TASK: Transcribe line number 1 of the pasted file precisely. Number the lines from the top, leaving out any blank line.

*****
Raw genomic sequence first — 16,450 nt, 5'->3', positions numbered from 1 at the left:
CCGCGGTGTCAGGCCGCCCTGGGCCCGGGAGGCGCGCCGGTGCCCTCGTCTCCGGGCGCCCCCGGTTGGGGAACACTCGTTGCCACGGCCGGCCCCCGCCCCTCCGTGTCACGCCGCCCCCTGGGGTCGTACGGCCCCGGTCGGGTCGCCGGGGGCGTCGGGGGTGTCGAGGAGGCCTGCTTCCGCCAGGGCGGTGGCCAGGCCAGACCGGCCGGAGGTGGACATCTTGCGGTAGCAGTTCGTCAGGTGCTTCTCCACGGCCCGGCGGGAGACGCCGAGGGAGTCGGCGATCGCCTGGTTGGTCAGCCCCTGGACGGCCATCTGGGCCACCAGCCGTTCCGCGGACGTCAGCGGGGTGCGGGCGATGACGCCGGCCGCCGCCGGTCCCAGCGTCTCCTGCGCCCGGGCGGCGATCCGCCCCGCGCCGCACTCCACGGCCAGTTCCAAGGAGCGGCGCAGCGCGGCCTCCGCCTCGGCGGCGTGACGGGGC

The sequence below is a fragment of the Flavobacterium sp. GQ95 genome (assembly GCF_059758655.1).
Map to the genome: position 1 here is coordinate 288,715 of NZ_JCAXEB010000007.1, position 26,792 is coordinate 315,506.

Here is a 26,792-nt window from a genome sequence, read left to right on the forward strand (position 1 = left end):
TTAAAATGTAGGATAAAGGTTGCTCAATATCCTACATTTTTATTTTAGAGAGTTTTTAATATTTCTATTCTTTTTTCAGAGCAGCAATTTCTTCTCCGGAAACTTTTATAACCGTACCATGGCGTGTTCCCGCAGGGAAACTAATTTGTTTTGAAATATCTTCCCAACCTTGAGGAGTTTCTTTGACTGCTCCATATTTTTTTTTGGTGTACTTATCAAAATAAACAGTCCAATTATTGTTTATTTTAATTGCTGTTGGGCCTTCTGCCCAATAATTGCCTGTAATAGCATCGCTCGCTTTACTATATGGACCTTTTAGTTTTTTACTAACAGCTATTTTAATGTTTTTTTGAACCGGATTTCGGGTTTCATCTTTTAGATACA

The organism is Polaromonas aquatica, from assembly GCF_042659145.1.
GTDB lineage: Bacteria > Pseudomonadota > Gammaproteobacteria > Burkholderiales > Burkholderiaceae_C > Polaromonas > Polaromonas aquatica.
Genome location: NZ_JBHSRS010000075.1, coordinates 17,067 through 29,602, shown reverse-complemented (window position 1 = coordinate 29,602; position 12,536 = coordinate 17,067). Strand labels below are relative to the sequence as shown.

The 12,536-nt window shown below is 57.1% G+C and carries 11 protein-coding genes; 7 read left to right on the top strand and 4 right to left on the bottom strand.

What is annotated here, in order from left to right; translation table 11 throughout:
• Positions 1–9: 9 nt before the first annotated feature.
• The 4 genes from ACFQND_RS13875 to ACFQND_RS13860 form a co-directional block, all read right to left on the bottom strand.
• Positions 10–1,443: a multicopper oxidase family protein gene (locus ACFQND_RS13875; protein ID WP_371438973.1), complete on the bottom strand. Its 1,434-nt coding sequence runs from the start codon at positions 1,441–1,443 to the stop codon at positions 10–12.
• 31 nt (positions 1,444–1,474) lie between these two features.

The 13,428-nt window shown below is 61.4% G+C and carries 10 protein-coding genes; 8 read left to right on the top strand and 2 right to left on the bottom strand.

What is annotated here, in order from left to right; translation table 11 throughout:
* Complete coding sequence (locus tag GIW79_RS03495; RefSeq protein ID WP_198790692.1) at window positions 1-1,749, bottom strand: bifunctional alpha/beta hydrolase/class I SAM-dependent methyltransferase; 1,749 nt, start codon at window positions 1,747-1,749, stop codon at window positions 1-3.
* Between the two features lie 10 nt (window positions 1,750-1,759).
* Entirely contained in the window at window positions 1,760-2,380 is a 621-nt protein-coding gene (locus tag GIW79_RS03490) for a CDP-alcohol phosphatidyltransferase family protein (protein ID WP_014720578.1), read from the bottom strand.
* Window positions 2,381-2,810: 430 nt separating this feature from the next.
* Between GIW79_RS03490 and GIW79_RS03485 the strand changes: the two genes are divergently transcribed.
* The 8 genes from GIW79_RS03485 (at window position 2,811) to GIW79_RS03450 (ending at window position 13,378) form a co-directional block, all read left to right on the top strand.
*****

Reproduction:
Raw genomic sequence first — 16,450 nt, 5'->3', positions numbered from 1 at the left: